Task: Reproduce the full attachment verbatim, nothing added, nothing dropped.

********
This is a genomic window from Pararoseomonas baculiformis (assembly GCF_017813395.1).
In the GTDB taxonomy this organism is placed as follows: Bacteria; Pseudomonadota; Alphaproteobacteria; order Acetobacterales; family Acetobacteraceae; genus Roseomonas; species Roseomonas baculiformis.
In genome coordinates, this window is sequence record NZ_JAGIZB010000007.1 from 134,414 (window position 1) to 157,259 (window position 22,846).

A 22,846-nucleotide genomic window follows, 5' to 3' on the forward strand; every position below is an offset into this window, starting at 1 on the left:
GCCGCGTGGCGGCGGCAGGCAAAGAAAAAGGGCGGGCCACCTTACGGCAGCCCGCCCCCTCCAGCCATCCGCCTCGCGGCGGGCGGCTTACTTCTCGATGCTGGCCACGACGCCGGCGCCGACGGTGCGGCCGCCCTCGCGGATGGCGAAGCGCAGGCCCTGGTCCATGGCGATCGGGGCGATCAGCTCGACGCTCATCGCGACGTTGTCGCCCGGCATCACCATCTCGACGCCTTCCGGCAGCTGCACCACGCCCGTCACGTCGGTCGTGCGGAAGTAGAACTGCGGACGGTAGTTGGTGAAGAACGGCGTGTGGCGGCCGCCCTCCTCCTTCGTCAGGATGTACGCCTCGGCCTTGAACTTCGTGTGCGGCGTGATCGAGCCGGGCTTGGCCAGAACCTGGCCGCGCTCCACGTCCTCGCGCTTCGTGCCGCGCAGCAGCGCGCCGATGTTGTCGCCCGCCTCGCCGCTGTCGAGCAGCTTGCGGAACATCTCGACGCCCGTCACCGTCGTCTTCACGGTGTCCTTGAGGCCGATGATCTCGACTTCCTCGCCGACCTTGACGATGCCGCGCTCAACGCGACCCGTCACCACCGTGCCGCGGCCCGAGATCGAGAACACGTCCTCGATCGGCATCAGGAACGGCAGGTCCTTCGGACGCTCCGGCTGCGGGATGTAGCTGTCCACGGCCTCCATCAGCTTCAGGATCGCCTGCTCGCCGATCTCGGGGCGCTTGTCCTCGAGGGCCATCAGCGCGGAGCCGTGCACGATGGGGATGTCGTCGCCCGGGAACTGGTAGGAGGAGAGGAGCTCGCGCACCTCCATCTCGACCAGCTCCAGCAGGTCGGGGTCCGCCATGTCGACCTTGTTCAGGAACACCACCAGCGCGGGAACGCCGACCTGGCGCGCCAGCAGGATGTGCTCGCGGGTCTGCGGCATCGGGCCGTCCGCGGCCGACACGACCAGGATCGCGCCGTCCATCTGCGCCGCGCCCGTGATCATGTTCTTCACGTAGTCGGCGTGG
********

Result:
This is a genomic window from Pararoseomonas baculiformis (assembly GCF_017813395.1).
In the GTDB taxonomy this organism is placed as follows: Bacteria; Pseudomonadota; Alphaproteobacteria; order Acetobacterales; family Acetobacteraceae; genus Roseomonas; species Roseomonas baculiformis.
In genome coordinates, this window is sequence record NZ_JAGIZB010000007.1 from 134,414 (window position 1) to 157,259 (window position 22,846).

A 22,846-nucleotide genomic window follows, 5' to 3' on the forward strand; every position below is an offset into this window, starting at 1 on the left:
GCCGCGTGGCGGCGGCAGGCAAAGAAAAAGGGCGGGCCACCTTACGGCAGCCCGCCCCCTCCAGCCATCCGCCTCGCGGCGGGCGGCTTACTTCTCGATGCTGGCCACGACGCCGGCGCCGACGGTGCGGCCGCCCTCGCGGATGGCGAAGCGCAGGCCCTGGTCCATGGCGATCGGGGCGATCAGCTCGACGCTCATCGCGACGTTGTCGCCCGGCATCACCATCTCGACGCCTTCCGGCAGCTGCACCACGCCCGTCACGTCGGTCGTGCGGAAGTAGAACTGCGGACGGTAGTTGGTGAAGAACGGCGTGTGGCGGCCGCCCTCCTCCTTCGTCAGGATGTACGCCTCGGCCTTGAACTTCGTGTGCGGCGTGATCGAGCCGGGCTTGGCCAGAACCTGGCCGCGCTCCACGTCCTCGCGCTTCGTGCCGCGCAGCAGCGCGCCGATGTTGTCGCCCGCCTCGCCGCTGTCGAGCAGCTTGCGGAACATCTCGACGCCCGTCACCGTCGTCTTCACGGTGTCCTTGAGGCCGATGATCTCGACTTCCTCGCCGACCTTGACGATGCCGCGCTCAACGCGACCCGTCACCACCGTGCCGCGGCCCGAGATCGAGAACACGTCCTCGATCGGCATCAGGAACGGCAGGTCCTTCGGACGCTCCGGCTGCGGGATGTAGCTGTCCACGGCCTCCATCAGCTTCAGGATCGCCTGCTCGCCGATCTCGGGGCGCTTGTCCTCGAGGGCCATCAGCGCGGAGCCGTGCACGATGGGGATGTCGTCGCCCGGGAACTGGTAGGAGGAGAGGAGCTCGCGCACCTCCATCTCGACCAGCTCCAGCAGGTCGGGGTCCGCCATGTCGACCTTGTTCAGGAACACCACCAGCGCGGGAACGCCGACCTGGCGCGCCAGCAGGATGTGCTCGCGGGTCTGCGGCATCGGGCCGTCCGCGGCCGACACGACCAGGATCGCGCCGTCCATCTGCGCCGCGCCCGTGATCATGTTCTTCACGTAGTCGGCGTGG